cave in
the sudden collapse of something into a hollow beneath it
cave in
break down, literally or metaphorically; "The wall collapsed"; "The business collapsed"; "The dam broke"; "The roof collapsed"; "The wall gave in"; "The roof finally gave under the weight of the ice"
cave man
primitive man, man from the period of the Stone Age; male chauvinist, man who has sexist opinions
cave myotis
small bat of southwest United States that lives in caves etc
A cave-in is the sudden collapse of the roof of a cave or mine
A person who explores caves; a spelunker
One who works the tailings of a mine to extract small pieces of marketable ore
Present participle of cave
man cave
A part of a home specifically reserved for adult male activities, such as drinking beer, playing games and watching TV; often a garage or den
Avshalom stalactite cave
caves outside of Jerusalem
Elijah's cave
sacred cave named after the Prophet Elijah (located in Haifa, Israel)
Fingal's Cave
a cave (=a hole in the side of a mountain or cliff) on the island of Staffa off the west coast of Scotland. It was the subject of a famous piece of music by Felix Mendelssohn
Jewel Cave National Monument
National monument, southwestern South Dakota, U.S. Established in 1908, it occupies an area of 2 sq mi (5 sq km). It is noted for its limestone caverns, a series of chambers joined by narrow passages. The known length of the caverns is 77 mi (124 km)
Machpela Cave
{i} cave in Hebron which is the site of the Tomb of the Patriarchs (burial site of Abraham and Sarah, Isaac and Rebecca, Jacob and Leah)
Machpela Cave massacre
mass killing of Muslim worshipers by a Jewish extremist which occurred in the Machpela Cave in Hebron
Mammoth Cave National Park
National park, southwest-central Kentucky, U.S. The park, authorized in 1926 and established in 1941, occupies a surface area of 82 sq mi (212 sq km) that covers a system of limestone caverns. In 1972 a passage was discovered linking the Mammoth Cave and the Flint Ridge Cave System; the explored underground passages have a combined length of some 329 mi (530 km). The caves are inhabited by various animals that have undergone evolutionary adaptation to the dark, including cave crickets, blindfish, and blind crayfish. Mummified Indian bodies, possibly of pre-Columbian origin, have been found in the caves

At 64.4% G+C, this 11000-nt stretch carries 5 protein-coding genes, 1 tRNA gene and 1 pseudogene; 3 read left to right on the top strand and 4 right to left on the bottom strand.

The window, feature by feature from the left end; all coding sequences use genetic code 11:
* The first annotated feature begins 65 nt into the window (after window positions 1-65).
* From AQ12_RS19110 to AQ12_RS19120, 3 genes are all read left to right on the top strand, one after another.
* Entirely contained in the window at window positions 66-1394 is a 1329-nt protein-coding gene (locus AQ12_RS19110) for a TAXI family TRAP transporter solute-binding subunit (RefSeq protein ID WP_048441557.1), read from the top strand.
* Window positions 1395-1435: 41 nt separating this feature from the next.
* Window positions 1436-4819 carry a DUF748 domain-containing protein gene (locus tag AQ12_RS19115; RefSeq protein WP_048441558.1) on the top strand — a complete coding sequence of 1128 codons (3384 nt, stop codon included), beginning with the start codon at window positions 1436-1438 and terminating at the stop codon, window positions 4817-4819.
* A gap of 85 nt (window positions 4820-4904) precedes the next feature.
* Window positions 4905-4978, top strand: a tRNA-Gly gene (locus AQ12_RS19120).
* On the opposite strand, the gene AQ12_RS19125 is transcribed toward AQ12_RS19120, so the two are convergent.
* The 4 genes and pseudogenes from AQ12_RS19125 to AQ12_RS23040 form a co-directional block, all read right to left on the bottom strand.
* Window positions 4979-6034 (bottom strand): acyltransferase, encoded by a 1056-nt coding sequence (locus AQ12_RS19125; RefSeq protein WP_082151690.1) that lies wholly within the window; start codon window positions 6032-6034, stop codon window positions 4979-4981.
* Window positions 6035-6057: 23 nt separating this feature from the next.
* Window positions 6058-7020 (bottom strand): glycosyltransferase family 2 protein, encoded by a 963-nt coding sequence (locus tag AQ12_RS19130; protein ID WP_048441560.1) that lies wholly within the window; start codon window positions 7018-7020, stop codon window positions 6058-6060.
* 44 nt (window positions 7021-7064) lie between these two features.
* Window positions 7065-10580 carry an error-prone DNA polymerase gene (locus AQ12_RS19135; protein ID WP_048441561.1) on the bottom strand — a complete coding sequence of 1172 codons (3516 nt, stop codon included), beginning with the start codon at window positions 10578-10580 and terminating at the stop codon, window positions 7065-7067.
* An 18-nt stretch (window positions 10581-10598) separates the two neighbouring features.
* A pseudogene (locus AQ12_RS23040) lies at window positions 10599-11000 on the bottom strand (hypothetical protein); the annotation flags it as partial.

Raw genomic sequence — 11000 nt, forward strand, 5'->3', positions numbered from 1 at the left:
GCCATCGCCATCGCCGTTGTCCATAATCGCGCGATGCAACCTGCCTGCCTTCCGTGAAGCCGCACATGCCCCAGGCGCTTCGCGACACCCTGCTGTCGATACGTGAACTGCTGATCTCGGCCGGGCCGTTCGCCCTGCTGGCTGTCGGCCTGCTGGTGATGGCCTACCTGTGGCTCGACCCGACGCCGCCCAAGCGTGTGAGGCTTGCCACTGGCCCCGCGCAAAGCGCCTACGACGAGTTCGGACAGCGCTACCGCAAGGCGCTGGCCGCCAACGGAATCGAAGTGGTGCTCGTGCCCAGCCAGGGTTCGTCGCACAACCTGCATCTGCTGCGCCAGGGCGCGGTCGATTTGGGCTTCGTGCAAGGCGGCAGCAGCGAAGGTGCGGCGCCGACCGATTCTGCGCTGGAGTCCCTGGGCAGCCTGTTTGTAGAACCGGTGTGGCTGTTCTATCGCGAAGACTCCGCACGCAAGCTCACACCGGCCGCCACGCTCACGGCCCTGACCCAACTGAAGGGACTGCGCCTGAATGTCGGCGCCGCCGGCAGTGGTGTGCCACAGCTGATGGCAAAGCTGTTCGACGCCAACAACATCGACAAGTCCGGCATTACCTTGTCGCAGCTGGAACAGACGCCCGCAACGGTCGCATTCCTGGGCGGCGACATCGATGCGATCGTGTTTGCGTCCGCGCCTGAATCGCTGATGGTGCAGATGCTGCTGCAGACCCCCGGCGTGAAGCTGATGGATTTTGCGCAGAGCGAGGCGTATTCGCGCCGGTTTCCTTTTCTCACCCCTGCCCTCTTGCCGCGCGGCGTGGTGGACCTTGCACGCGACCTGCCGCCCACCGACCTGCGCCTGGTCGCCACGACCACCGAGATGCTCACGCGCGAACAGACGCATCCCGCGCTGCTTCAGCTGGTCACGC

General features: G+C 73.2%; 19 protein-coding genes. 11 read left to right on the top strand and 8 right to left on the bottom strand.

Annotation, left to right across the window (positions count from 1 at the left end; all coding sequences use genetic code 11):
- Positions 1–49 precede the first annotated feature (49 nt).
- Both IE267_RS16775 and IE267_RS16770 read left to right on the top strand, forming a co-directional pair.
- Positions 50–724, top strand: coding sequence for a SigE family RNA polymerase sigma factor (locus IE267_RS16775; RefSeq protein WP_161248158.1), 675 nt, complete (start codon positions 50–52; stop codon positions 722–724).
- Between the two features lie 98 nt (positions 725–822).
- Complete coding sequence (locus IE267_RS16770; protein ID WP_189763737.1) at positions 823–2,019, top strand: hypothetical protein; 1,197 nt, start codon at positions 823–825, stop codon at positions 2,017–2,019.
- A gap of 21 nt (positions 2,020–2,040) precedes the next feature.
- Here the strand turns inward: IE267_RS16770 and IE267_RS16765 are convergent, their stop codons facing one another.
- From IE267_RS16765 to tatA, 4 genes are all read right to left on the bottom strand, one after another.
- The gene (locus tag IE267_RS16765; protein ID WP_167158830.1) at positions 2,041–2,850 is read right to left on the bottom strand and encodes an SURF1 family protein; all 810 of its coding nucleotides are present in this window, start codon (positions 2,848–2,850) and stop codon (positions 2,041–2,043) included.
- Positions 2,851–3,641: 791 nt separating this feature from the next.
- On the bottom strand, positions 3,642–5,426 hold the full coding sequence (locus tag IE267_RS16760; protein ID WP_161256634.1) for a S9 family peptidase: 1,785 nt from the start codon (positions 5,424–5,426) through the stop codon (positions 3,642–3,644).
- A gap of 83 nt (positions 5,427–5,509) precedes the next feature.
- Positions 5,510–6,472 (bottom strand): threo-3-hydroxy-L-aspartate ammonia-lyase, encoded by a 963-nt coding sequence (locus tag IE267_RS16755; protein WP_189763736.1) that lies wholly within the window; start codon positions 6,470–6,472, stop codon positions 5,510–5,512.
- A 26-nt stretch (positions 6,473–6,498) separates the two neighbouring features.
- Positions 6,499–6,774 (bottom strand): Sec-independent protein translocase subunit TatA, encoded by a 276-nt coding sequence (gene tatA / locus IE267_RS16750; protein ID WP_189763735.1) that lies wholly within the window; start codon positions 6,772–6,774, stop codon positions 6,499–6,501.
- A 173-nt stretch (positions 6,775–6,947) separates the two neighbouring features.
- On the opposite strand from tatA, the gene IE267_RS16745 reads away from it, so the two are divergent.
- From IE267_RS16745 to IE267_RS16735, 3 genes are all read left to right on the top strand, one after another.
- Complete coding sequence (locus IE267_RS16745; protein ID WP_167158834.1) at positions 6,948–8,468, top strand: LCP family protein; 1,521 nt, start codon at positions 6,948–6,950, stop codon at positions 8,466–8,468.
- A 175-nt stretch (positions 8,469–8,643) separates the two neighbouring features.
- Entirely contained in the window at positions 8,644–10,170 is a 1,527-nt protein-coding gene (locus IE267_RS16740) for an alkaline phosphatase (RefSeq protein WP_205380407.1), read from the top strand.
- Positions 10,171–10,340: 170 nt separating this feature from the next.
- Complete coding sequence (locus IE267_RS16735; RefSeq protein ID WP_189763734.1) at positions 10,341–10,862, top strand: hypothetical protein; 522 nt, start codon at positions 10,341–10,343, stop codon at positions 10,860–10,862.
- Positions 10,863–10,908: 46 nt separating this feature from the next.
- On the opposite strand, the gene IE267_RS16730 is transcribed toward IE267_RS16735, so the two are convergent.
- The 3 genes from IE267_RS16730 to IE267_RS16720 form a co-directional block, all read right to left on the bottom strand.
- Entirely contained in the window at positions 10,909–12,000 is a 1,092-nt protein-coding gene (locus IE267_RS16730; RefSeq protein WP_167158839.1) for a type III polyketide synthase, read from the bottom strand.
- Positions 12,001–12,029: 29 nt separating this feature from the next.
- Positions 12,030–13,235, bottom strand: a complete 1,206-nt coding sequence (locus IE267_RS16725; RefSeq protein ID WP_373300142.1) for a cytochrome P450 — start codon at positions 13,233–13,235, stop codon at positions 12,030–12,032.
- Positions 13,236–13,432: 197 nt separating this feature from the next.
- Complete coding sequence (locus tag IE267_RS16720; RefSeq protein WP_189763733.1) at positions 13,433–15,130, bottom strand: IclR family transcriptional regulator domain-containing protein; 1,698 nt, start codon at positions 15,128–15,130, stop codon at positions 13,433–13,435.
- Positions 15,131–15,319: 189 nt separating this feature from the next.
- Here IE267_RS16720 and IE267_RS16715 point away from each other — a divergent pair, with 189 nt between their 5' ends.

Russell Cave National Monument
National Monument, northeastern Alabama, U.S. Located south of the Alabama-Tennessee border, the monument constitutes part of a cavern that was discovered 1953. The cave is about 210 ft (64 m) long, 107 ft (33 m) wide, and 26 ft (8 m) high. It contains an almost continuous record of human habitation dating to at least 7000 BC. The national monument was established in 1961
Timpanogos Cave National Monument
Preserve, Utah, U.S. Located on the northwestern slope of Mount Timpanogos (12,008 ft [3,660 m]), the highest peak of the Wasatch Mountains, it was established in 1922; it occupies 250 ac (101 ha). It centres around a three-chambered limestone cave noted for its pink and white crystal-filigreed walls and tinted formations
Wind Cave National Park
National park, southwestern South Dakota, U.S. Established in 1903 to preserve limestone caverns and unspoiled prairie grassland in the Black Hills, it covers an area of 28,292 ac (11,449 ha). Its caves contain 83 mi (134 km) of explored passages and have beautiful rock formations called boxwork, formed by calcite deposition in unique patterns. The park is also a wildlife refuge
Wyandotte Cave
A cave of southern Indiana west of New Albany. Discovered in 1898, it is one of the largest caverns in the United States
a cave
past participle of cave
A person who explores caves. A speleologist
A caver is someone who goes into underground caves as a sport. someone who goes into caves deep under the ground as a sport American Equivalent: spelunker
plural of cave
third-person singular of cave
American Equivalent: spelunking
The recreational sport of exploring caves
{i} spelunking, sport of exploration of caves
fingal's cave
a large cave with basaltic pillars on Staffa Island in Scotland
flour cave
cave alongside the Pratzim river near Sodom that has walls made from white chalky soil that resembles flour
ice cave
underground cave that was formed by ice, cave that contains ice
mammoth cave national park
a national park in Kentucky having a large cavern and an underground river
stalactite cave
cave in which there are stalagmites and stalactites, cave in which there are interesting chalk figures
the massacre at the Cave of Machpelah
murderous rampage of Jews against Arabs that occurred in this cave in 1994
wind cave national park
a national park in South Dakota featuring bison herds and limestone caverns

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    /ˈkāv/ /ˈkeɪv/


    [ kAv ] (noun.) 13th century. Middle English, from Anglo-Norman cave, from Latin cava 'cavity', from cavus (adj.) 'hollow', from Proto-Indo-European *k̑óuhₓu̯os 'cavity' (compare Irish cúas 'hollow, cavity'), from *k̑óuhₓ>- (compare Tocharian B kor 'throat', Albanian cup 'odd, uneven', Ancient Greek kýar 'eye of needle, earhole', Old Armenian սոր (sor) 'hole', Sanskrit śūnyá 'empty, barren').

    Ortak Eşdizimliler

    cave in


    ... Both: MAN CAVE! ...
    ... - ( groans ) - SWEET MAN CAVE. ...